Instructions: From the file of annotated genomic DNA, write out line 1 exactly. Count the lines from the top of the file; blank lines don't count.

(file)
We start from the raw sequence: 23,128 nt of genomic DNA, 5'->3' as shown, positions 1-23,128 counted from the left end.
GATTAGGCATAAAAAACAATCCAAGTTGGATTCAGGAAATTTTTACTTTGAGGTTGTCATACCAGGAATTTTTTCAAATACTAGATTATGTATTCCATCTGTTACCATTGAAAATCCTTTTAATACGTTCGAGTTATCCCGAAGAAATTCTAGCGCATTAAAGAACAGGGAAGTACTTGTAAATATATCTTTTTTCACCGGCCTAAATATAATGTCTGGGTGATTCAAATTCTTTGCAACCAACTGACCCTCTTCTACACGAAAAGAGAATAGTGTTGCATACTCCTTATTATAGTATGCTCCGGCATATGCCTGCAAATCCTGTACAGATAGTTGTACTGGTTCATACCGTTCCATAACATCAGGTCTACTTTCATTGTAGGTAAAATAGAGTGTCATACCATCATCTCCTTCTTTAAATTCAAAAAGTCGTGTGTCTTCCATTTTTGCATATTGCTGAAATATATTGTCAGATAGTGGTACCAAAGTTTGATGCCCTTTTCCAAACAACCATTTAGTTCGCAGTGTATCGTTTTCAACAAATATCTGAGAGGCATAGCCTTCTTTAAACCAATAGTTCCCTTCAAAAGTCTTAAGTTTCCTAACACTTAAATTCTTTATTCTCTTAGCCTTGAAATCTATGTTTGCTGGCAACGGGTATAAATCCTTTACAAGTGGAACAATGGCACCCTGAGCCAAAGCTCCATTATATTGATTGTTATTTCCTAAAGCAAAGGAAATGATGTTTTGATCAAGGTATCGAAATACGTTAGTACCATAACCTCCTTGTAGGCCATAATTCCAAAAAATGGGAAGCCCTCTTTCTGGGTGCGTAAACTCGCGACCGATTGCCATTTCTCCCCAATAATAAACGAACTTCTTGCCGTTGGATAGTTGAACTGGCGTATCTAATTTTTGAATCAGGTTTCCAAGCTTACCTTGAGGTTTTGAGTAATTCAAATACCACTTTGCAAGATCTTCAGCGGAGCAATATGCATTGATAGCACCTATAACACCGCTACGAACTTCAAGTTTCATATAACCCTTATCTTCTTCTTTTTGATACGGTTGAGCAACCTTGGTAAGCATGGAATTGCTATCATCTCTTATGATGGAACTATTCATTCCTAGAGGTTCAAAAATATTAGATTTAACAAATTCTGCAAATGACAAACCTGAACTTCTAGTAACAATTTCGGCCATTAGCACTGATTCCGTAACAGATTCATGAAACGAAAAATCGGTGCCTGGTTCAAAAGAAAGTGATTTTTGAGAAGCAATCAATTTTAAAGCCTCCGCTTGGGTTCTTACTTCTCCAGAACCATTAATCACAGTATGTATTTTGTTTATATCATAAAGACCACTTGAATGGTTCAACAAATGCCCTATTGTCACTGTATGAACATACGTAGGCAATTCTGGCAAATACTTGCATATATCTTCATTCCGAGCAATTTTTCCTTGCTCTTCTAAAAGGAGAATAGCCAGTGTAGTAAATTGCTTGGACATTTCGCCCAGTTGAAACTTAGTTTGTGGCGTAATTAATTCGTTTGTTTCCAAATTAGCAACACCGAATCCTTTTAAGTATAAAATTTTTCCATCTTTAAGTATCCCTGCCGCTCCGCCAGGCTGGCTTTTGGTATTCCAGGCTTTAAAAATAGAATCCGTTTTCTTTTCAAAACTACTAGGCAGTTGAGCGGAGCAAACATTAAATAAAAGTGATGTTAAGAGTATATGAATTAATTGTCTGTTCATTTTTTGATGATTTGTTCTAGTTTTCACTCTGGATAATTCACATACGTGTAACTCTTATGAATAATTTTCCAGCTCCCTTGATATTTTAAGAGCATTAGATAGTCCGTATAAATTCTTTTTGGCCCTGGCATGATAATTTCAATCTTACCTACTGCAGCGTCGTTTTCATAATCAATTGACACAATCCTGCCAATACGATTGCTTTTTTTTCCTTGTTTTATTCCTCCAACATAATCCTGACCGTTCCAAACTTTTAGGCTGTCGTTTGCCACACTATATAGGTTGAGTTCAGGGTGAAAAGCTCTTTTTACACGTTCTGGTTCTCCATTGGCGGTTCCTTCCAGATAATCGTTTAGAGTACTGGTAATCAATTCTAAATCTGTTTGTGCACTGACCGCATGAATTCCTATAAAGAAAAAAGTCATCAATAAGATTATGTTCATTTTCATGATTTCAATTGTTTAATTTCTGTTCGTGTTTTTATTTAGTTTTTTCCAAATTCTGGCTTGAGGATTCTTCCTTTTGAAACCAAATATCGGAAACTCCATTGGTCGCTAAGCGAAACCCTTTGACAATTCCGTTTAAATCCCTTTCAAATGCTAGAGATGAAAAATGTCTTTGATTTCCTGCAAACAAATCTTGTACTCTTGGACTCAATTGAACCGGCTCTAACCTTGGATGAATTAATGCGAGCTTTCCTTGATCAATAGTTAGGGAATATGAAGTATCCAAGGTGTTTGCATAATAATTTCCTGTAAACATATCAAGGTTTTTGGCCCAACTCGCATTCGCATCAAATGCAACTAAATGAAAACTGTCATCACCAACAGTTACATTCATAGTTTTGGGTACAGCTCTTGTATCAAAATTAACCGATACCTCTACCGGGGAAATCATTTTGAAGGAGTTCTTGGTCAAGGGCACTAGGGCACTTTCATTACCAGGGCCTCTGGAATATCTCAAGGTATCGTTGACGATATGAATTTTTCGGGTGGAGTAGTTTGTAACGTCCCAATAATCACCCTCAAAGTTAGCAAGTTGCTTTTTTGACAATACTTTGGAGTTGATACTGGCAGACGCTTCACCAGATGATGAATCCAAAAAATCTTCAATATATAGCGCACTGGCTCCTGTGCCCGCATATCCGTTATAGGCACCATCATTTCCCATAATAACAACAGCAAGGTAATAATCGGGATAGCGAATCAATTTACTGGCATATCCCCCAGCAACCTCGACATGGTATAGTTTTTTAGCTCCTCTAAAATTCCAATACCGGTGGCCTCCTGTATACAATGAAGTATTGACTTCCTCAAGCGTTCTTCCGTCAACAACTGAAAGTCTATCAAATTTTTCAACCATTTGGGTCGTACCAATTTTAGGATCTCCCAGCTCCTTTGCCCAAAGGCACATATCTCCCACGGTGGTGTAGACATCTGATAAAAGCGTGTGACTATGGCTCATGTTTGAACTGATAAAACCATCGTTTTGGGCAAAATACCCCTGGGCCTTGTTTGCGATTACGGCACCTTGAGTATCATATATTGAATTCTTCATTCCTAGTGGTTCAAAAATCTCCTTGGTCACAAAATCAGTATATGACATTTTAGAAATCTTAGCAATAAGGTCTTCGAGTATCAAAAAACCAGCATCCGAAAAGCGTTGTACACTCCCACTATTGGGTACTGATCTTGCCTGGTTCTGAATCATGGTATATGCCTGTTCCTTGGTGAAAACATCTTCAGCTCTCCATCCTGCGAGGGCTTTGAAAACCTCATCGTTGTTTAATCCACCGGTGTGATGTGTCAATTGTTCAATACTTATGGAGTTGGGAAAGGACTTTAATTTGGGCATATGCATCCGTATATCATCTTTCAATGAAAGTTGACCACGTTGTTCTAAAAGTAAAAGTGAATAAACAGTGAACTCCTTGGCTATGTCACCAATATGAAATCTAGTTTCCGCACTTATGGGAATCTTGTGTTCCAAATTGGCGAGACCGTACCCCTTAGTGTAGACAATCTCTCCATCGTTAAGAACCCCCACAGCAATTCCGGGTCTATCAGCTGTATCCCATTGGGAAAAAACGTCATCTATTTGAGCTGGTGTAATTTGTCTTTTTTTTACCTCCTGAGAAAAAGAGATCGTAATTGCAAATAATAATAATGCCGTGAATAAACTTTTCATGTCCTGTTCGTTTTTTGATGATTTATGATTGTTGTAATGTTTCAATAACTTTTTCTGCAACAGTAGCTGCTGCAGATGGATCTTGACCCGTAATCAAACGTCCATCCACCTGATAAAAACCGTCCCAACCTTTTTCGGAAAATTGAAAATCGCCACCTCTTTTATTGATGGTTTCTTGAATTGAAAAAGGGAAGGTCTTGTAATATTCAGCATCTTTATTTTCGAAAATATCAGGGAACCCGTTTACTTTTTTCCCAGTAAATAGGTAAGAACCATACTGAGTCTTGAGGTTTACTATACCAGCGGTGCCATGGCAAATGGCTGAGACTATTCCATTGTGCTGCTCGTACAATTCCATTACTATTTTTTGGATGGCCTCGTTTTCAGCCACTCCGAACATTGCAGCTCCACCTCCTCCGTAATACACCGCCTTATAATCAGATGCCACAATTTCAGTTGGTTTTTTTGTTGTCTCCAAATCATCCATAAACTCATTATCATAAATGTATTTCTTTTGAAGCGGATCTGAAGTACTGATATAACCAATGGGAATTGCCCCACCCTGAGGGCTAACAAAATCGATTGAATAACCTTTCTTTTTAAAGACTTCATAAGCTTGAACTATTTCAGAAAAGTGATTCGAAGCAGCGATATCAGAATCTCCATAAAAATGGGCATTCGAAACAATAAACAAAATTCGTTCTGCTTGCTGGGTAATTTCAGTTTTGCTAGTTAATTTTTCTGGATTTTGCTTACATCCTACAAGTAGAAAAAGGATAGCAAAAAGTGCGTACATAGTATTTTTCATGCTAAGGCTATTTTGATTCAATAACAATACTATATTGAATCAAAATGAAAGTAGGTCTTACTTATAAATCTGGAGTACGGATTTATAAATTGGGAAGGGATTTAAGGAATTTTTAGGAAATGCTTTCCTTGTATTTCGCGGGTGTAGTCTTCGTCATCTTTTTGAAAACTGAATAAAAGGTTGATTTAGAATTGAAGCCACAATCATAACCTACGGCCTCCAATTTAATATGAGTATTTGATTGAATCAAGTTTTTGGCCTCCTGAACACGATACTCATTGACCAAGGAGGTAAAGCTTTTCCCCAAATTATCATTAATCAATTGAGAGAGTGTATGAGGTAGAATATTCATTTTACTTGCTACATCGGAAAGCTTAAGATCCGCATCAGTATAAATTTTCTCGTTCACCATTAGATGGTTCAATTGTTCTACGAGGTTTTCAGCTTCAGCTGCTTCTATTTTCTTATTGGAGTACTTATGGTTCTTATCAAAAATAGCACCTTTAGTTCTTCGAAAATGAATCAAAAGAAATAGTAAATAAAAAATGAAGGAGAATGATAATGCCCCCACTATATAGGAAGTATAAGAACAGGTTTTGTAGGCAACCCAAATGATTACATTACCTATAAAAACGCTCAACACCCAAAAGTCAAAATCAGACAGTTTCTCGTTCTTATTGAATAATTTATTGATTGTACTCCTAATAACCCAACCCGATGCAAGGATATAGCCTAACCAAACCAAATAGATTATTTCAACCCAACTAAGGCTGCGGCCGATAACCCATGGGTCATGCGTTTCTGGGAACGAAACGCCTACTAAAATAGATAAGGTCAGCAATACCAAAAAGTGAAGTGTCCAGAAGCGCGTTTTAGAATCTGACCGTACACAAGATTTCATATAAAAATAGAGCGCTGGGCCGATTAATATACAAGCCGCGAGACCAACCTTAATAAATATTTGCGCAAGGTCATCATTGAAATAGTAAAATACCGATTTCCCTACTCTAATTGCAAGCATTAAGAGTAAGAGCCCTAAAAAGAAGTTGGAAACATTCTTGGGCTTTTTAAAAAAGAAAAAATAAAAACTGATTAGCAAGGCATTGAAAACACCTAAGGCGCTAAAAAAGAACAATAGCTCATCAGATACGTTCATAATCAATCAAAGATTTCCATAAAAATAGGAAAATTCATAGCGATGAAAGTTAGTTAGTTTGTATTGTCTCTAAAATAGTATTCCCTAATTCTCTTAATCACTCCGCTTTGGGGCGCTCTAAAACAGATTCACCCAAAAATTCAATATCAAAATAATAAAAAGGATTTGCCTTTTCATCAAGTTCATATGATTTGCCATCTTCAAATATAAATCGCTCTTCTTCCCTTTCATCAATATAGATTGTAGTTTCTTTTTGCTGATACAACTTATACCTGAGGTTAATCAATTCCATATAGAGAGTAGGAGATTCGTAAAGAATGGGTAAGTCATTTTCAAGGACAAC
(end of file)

We start from the raw sequence: 23,128 nt of genomic DNA, 5'->3' as shown, positions 1-23,128 counted from the left end.